The Similarities Between Coping with the Coronavirus Pandemic and Combat Operational Stress

October 25, 2020 Topic: Health Region: Americas Tags: CoronavirusPandemicIsolationQuarantinePTSD

The Similarities Between Coping with the Coronavirus Pandemic and Combat Operational Stress

Depression, Anxiety, Irritability... Pandemic Stress Disorder sounds a lot like PTSD.

Certain similarities are quite striking. Foreign territories occupied by force can be hostile towards ground soldiers, and threat lurks everywhere—and with the pandemic spread of disease, viral threats lurk everywhere. Soldiers on deployment are separated from friends and family back home—and because of social distancing imperatives, citizens do not have access to the usual social mechanisms of family, friendship, and companionship that moderate the effects of stress under non-pandemic circumstances. Detailed information about the ground situation needed by soldiers to cope with daily updates of intelligence briefings—and information about how to cope with Covid-19 seems to change daily. And the uncertainties of both intelligence briefings and news-for-the-citizen should not be surprising in a situation where both analysts and scientists are trying to make sensible statements about phenomena that are not well understood. These uncertainties greatly magnify the sense of anxiety that accompanies stress responses. 

One of the most important similarities lies in the future. Just as soldiers returning from combat must be reintegrated into society in a healthy way, the nation’s citizens will have to recover from having lived through a mentally stressful experience unprecedented in most of their lifetimes. How will affected citizens—even if they never contracted coronavirus—deal with the negative mental health effects the pandemic has induced.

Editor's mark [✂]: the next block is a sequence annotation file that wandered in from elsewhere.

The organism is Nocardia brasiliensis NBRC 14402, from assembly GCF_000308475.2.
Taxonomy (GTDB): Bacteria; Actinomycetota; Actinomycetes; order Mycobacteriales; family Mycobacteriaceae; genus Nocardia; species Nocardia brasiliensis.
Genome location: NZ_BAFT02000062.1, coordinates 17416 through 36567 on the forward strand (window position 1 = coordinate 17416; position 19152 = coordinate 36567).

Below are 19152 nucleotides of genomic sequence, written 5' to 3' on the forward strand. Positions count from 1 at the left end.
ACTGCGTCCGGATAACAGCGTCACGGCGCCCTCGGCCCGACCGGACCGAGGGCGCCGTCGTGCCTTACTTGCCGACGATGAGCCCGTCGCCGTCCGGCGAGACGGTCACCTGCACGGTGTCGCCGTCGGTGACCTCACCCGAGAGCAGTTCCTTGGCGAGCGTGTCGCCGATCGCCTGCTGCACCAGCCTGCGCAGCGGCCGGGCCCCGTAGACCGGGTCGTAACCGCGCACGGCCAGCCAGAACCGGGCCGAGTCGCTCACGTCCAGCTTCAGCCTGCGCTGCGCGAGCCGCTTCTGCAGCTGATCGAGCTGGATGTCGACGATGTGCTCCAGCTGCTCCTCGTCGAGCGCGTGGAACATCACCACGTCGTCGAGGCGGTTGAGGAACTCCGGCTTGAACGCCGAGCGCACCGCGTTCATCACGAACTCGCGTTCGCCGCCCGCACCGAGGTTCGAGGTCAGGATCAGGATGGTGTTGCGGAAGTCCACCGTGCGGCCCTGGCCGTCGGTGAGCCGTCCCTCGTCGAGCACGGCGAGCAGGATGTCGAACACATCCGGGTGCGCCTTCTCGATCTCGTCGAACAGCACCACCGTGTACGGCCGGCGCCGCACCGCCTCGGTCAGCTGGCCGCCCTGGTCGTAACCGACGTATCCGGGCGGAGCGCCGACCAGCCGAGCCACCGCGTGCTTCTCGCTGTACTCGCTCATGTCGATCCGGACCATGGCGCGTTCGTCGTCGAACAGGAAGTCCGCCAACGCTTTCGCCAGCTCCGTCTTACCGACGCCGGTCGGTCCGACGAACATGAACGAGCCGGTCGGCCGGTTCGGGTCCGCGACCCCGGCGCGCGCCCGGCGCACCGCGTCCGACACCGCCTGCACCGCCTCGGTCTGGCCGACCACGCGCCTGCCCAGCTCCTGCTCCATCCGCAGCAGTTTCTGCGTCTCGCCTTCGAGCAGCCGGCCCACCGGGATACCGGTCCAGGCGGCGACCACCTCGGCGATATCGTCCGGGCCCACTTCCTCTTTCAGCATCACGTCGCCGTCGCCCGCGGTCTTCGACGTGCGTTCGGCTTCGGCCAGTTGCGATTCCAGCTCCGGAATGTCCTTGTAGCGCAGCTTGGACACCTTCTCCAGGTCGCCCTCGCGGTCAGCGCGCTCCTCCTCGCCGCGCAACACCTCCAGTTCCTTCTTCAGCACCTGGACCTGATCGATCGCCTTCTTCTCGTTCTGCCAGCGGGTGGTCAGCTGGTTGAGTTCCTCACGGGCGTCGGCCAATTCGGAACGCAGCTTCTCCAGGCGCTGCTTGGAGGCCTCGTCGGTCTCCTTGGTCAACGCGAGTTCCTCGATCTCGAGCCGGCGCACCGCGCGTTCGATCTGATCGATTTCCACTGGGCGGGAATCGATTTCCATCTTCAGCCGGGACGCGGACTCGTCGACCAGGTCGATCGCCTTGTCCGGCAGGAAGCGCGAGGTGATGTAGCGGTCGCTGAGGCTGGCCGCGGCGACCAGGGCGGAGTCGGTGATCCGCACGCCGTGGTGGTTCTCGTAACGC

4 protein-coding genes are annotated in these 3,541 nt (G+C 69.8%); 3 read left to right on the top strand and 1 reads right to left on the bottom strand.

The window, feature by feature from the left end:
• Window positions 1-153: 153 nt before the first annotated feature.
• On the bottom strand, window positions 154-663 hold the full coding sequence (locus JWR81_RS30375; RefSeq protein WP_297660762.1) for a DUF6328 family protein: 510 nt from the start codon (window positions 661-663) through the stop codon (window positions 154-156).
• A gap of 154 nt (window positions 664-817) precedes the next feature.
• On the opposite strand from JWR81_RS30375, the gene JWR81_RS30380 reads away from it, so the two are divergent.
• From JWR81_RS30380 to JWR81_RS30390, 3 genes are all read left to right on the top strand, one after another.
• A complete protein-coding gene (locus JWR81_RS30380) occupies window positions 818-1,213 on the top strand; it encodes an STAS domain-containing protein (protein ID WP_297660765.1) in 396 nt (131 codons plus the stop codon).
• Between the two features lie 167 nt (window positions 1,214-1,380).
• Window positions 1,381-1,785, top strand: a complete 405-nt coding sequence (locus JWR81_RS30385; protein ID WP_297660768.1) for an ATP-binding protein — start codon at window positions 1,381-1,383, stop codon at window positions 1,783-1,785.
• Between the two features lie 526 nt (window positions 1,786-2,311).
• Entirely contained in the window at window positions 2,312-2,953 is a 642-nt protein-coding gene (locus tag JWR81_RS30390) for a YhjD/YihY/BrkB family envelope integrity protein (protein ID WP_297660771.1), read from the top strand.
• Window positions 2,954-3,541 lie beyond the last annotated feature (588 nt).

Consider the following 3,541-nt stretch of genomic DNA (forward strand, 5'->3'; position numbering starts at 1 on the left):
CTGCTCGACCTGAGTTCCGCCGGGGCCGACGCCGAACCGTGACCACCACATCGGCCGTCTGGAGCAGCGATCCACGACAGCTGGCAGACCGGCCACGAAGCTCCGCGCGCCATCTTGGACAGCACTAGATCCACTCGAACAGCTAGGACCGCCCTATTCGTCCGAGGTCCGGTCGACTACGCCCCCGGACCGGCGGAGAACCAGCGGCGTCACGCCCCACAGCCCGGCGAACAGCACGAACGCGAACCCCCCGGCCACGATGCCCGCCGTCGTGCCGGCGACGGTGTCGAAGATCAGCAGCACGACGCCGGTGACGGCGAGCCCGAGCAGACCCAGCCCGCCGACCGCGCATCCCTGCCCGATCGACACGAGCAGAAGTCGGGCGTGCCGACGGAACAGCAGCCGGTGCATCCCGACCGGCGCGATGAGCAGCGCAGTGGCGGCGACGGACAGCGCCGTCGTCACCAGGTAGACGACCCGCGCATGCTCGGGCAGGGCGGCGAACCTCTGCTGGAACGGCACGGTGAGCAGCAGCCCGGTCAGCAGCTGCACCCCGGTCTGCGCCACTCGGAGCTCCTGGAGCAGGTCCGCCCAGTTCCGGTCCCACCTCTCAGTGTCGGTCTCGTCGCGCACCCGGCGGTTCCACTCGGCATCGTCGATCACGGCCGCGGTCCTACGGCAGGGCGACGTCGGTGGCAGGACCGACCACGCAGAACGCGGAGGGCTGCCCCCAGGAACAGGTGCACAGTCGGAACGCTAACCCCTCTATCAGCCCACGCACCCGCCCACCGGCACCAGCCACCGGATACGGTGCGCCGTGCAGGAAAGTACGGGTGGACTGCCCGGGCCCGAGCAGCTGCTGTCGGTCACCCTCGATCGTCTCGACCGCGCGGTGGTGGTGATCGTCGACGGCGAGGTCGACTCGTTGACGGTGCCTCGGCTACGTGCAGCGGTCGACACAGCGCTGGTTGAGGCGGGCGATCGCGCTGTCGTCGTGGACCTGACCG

The Department of Defense (DoD) and the Veterans’ Administration (VA) have substantial expertise in treating psychological stress disorders induced by combat. Combat conditions are much more objectively stressful than the conditions encountered every day by ordinary citizens (excluding health care workers), but it may be the case that DoD/VA expertise has some applicability to helping the nation’s citizenry at large recover from coronavirus-related psychological stresses.

Some of the important questions to explore include: 

  • What are the important similarities and differences between combat stress for soldiers and coronavirus stress for the population at large?

  • How and to what extent, if any, can DoD/VA expertise in treating combat and operational stress in soldiers be applied to the larger but less intense problem of treating coronavirus stress?

  • Given that treatment of combat and operational stress is most often undertaken individually or in small groups, how might DoD/VA treatment techniques be scaled to help the population at large?

  • What could be the role of automation and computer-based applications in scaling treatment?

Even if effective treatments and vaccines for coronavirus become available soon, it is not too soon to start thinking about the mental health dimensions of national recovery. The DoD and VA have what is likely to be the largest national repository of expertise in dealing with mental and emotional trauma induced by stresses in the environment, and the nation should be drawing on such expertise as it looks forward to a post-coronavirus world.

Dr. Herb Lin is Hank J. Holland Fellow in Cyber Policy and Security at the Hoover Institution and senior research scholar for cyber policy and security at the Center for International Security and Cooperation, both at Stanford University.